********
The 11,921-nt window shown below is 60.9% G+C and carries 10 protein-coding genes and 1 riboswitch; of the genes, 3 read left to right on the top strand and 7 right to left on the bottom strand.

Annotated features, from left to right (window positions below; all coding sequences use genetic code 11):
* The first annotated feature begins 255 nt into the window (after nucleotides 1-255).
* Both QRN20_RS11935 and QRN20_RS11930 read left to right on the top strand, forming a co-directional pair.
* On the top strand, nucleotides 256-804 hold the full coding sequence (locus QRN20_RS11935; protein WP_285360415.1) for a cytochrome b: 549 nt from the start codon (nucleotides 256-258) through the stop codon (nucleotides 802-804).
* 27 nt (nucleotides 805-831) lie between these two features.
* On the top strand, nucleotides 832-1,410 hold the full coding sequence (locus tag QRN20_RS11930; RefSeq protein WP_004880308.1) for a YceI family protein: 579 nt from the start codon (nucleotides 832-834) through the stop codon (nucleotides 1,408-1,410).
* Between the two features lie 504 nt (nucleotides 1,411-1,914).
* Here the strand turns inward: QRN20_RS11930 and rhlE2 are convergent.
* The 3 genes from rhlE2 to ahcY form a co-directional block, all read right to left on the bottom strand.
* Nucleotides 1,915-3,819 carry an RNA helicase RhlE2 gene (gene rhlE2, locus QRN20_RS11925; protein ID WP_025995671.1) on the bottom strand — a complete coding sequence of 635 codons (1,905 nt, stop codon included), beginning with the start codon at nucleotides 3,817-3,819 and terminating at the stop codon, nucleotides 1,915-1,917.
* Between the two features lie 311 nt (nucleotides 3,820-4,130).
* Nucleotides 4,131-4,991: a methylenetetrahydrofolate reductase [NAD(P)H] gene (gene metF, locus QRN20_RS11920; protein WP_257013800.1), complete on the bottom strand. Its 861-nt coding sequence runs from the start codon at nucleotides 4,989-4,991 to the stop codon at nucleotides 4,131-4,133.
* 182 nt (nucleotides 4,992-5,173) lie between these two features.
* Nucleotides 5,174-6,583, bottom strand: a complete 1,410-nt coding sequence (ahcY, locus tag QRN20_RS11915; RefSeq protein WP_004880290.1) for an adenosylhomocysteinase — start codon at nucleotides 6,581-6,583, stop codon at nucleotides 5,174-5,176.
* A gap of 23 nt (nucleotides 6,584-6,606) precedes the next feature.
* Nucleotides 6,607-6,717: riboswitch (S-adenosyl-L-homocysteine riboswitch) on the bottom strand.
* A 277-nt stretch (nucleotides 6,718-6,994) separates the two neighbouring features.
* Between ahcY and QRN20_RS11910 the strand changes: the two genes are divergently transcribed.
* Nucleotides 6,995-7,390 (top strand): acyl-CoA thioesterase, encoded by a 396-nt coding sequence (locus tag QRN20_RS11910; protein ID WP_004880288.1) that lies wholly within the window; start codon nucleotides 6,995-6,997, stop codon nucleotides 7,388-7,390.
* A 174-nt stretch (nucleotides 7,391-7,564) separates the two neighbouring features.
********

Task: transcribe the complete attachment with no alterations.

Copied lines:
The 11,921-nt window shown below is 60.9% G+C and carries 10 protein-coding genes and 1 riboswitch; of the genes, 3 read left to right on the top strand and 7 right to left on the bottom strand.

Annotated features, from left to right (window positions below; all coding sequences use genetic code 11):
* The first annotated feature begins 255 nt into the window (after nucleotides 1-255).
* Both QRN20_RS11935 and QRN20_RS11930 read left to right on the top strand, forming a co-directional pair.
* On the top strand, nucleotides 256-804 hold the full coding sequence (locus QRN20_RS11935; protein WP_285360415.1) for a cytochrome b: 549 nt from the start codon (nucleotides 256-258) through the stop codon (nucleotides 802-804).
* 27 nt (nucleotides 805-831) lie between these two features.
* On the top strand, nucleotides 832-1,410 hold the full coding sequence (locus tag QRN20_RS11930; RefSeq protein WP_004880308.1) for a YceI family protein: 579 nt from the start codon (nucleotides 832-834) through the stop codon (nucleotides 1,408-1,410).
* Between the two features lie 504 nt (nucleotides 1,411-1,914).
* Here the strand turns inward: QRN20_RS11930 and rhlE2 are convergent.
* The 3 genes from rhlE2 to ahcY form a co-directional block, all read right to left on the bottom strand.
* Nucleotides 1,915-3,819 carry an RNA helicase RhlE2 gene (gene rhlE2, locus QRN20_RS11925; protein ID WP_025995671.1) on the bottom strand — a complete coding sequence of 635 codons (1,905 nt, stop codon included), beginning with the start codon at nucleotides 3,817-3,819 and terminating at the stop codon, nucleotides 1,915-1,917.
* Between the two features lie 311 nt (nucleotides 3,820-4,130).
* Nucleotides 4,131-4,991: a methylenetetrahydrofolate reductase [NAD(P)H] gene (gene metF, locus QRN20_RS11920; protein WP_257013800.1), complete on the bottom strand. Its 861-nt coding sequence runs from the start codon at nucleotides 4,989-4,991 to the stop codon at nucleotides 4,131-4,133.
* 182 nt (nucleotides 4,992-5,173) lie between these two features.
* Nucleotides 5,174-6,583, bottom strand: a complete 1,410-nt coding sequence (ahcY, locus tag QRN20_RS11915; RefSeq protein WP_004880290.1) for an adenosylhomocysteinase — start codon at nucleotides 6,581-6,583, stop codon at nucleotides 5,174-5,176.
* A gap of 23 nt (nucleotides 6,584-6,606) precedes the next feature.
* Nucleotides 6,607-6,717: riboswitch (S-adenosyl-L-homocysteine riboswitch) on the bottom strand.
* A 277-nt stretch (nucleotides 6,718-6,994) separates the two neighbouring features.
* Between ahcY and QRN20_RS11910 the strand changes: the two genes are divergently transcribed.
* Nucleotides 6,995-7,390 (top strand): acyl-CoA thioesterase, encoded by a 396-nt coding sequence (locus tag QRN20_RS11910; protein ID WP_004880288.1) that lies wholly within the window; start codon nucleotides 6,995-6,997, stop codon nucleotides 7,388-7,390.
* A 174-nt stretch (nucleotides 7,391-7,564) separates the two neighbouring features.